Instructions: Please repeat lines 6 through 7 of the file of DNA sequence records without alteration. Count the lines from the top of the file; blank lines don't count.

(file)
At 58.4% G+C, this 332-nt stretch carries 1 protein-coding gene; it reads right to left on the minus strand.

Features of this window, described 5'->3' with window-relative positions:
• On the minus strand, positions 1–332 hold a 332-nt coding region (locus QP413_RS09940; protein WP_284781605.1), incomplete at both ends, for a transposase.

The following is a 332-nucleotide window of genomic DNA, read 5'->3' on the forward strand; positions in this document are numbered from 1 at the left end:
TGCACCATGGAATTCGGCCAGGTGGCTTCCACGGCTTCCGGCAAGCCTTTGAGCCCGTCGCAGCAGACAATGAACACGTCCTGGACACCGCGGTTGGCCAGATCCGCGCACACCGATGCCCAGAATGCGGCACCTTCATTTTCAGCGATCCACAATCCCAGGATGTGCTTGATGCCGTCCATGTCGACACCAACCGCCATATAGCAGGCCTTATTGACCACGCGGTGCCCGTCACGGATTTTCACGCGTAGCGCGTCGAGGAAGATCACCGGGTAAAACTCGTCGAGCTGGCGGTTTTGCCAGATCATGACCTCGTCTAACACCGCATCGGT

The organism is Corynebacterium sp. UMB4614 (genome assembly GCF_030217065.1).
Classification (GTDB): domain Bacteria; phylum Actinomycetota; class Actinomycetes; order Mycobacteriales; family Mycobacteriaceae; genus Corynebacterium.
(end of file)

The organism is Corynebacterium sp. UMB4614 (genome assembly GCF_030217065.1).
Classification (GTDB): domain Bacteria; phylum Actinomycetota; class Actinomycetes; order Mycobacteriales; family Mycobacteriaceae; genus Corynebacterium.